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Objectives: To determine the effect of deprivation and ethnicity on the achievement of quality indicators for patients with diabetes and the extent of any inequalities between the sexes. Design: Population based cross sectional survey using electronic general practice records. Setting: 237 UK practices contributing to the QRESEARCH database. Participants: 54 180 patients with diabetes, derived from a population of 1.8 million patients. Main outcome measures: Adjusted odds ratios for 18 indicators for diabetes from the new general medical services contract for UK general practitioners and comparisons between patients from the most deprived and most affluent fifths (areas of high and low ethnicity) and between men and women. Results: The prevalence of diabetes was 3.0%, and there was a large variation between practices in achievement of indicators. Compared with patients from affluent areas, those from deprived areas were less likely to have body mass index and smoking status recorded. They were also less likely to have records for HbA1c concentration; an HbA1c value <7.5% or <10%; retinal screening; blood pressure; testing for neuropathy or microalbuminuria, or flu vaccination. Compared with patients from areas of low ethnicity those from areas of high ethnicity were less likely to have many measures recorded. Women were significantly less likely to have records for body mass index; pulses; blood pressure values below 145/85 mm Hg; testing for microalbuminuria; serum cholesterol concentration; serum cholesterol values <5 mmol/l; and angiotensin converting enzyme inhibitors given in the presence of proteinuria or microalbuminuria. Conclusions: Practices in areas of high deprivation and high ethnicity will have to work harder to achieve the quality indicators for diabetes, and it is possible that those practices that most need the resources are the ones least likely to get them.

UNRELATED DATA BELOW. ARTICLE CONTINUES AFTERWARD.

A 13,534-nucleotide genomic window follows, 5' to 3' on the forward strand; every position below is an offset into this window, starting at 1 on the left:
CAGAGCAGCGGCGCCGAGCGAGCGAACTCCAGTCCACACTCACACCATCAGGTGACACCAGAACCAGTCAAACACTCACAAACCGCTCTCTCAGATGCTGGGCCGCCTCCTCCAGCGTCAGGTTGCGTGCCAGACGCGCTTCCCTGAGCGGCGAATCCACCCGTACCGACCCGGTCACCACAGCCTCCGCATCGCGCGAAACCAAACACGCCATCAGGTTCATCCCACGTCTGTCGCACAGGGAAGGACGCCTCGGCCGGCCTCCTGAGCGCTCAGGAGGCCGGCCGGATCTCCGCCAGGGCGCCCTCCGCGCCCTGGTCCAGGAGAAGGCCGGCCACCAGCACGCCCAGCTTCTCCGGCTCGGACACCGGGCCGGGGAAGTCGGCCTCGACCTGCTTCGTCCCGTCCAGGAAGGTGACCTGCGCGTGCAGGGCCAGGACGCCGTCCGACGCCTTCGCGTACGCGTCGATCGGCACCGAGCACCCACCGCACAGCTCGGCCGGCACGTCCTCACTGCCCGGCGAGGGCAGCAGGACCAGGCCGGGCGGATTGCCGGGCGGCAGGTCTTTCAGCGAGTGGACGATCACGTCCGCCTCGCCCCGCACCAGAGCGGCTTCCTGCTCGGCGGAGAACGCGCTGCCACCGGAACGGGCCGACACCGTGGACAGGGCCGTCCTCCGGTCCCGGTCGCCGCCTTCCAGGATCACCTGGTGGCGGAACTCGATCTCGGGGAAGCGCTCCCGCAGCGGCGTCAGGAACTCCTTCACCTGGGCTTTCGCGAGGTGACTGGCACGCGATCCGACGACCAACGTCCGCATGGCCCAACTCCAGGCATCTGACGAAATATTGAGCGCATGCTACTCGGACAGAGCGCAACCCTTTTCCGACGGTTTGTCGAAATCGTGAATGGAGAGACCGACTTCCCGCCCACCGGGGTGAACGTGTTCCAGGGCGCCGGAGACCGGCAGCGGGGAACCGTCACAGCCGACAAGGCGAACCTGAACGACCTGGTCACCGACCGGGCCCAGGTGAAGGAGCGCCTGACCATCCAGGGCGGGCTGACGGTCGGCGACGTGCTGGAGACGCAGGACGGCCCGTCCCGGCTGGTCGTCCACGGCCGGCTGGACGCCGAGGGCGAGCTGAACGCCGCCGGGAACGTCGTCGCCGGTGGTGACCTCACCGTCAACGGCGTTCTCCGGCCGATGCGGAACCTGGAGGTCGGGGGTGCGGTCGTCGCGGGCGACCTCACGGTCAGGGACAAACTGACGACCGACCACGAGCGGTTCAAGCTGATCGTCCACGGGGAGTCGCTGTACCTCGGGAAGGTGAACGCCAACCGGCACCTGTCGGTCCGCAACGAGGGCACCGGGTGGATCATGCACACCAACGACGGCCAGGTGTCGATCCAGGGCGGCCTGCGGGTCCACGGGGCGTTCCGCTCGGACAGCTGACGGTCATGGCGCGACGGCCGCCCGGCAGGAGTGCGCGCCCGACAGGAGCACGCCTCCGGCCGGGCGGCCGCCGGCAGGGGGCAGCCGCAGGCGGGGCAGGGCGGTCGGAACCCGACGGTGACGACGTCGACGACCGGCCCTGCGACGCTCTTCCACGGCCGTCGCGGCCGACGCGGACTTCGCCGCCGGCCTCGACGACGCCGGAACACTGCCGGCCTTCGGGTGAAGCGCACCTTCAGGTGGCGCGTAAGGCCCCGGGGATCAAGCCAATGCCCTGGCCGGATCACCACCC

Original publication




Journal article


British Medical Journal

Publication Date





1267 - 1269